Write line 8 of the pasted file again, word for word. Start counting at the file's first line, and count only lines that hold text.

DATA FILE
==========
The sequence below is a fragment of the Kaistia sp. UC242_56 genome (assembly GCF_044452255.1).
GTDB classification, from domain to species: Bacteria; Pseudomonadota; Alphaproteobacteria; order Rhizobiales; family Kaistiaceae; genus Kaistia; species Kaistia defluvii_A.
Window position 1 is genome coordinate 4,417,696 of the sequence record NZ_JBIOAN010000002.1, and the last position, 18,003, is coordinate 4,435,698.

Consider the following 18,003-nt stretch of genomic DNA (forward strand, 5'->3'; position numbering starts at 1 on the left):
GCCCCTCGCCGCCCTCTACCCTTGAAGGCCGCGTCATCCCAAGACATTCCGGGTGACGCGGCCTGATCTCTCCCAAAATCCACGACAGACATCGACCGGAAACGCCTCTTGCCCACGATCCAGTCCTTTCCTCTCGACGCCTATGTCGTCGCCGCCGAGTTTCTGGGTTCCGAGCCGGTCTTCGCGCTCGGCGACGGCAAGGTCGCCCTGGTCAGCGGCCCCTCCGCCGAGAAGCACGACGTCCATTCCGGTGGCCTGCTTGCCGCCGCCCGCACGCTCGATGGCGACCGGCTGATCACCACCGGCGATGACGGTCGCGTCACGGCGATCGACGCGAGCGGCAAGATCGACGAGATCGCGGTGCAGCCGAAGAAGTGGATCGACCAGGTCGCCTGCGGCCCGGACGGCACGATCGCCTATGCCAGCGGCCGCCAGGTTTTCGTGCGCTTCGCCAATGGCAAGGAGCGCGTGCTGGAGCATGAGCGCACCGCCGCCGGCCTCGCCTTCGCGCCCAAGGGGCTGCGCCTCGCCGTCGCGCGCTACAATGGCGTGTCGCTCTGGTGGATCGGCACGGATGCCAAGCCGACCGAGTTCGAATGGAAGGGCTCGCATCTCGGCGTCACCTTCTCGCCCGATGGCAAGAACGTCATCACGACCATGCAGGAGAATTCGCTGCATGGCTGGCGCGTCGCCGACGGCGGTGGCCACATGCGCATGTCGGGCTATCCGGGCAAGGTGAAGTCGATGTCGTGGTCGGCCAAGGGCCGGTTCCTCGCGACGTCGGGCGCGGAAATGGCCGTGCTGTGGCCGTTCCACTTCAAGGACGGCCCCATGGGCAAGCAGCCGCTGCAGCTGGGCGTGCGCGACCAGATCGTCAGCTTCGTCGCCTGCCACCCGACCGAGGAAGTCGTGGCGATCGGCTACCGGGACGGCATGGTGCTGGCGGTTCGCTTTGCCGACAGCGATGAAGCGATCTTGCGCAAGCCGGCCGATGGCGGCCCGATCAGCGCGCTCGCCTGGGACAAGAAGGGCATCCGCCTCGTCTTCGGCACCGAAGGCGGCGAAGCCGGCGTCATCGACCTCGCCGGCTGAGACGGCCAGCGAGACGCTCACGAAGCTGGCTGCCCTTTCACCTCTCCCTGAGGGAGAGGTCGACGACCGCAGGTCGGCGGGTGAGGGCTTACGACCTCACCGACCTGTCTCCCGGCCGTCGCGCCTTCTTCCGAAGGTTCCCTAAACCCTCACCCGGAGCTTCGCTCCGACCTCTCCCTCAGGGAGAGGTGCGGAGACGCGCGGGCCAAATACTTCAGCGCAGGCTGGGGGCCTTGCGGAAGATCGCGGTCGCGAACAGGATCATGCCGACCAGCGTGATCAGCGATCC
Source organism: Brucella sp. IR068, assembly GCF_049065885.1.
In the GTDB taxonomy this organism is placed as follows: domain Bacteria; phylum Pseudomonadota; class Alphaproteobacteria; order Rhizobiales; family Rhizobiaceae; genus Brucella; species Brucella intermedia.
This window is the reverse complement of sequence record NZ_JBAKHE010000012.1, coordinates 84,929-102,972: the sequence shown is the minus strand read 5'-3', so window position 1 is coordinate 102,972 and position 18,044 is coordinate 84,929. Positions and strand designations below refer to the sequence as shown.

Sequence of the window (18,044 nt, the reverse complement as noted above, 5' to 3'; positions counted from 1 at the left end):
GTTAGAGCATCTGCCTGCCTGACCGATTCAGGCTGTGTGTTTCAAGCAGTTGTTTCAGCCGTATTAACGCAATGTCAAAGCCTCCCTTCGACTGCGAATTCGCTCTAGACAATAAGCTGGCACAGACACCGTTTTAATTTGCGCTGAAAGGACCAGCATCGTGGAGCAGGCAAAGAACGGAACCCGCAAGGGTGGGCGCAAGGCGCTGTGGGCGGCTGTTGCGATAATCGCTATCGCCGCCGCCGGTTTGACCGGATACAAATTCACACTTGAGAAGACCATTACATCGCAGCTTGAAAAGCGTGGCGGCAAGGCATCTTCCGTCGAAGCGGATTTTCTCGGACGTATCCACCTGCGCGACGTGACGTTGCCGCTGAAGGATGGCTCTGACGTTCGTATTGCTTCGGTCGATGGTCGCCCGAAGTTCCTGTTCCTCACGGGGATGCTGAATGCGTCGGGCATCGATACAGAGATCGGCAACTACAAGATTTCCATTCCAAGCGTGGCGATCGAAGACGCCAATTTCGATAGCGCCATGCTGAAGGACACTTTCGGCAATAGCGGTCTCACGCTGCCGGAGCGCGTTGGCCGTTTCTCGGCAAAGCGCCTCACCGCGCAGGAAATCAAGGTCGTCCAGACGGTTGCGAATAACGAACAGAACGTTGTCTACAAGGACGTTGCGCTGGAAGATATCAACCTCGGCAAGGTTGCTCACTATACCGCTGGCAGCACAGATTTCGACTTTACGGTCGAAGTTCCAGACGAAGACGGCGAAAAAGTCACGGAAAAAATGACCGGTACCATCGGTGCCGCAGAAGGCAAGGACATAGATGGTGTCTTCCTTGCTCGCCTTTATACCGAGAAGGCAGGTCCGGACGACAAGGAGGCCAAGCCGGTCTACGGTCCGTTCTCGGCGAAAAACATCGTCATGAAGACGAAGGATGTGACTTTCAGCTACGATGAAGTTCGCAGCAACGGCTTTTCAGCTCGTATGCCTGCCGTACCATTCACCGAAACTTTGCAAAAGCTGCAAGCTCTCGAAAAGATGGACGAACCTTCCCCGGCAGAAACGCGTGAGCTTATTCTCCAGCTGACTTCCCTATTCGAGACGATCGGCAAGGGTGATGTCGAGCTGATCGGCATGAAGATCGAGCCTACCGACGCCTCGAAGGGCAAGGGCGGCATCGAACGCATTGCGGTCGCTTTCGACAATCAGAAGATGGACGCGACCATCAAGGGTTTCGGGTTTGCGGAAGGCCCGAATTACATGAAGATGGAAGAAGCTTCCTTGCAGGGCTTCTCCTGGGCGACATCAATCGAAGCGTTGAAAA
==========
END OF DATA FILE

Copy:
This window is the reverse complement of sequence record NZ_JBAKHE010000012.1, coordinates 84,929-102,972: the sequence shown is the minus strand read 5'-3', so window position 1 is coordinate 102,972 and position 18,044 is coordinate 84,929. Positions and strand designations below refer to the sequence as shown.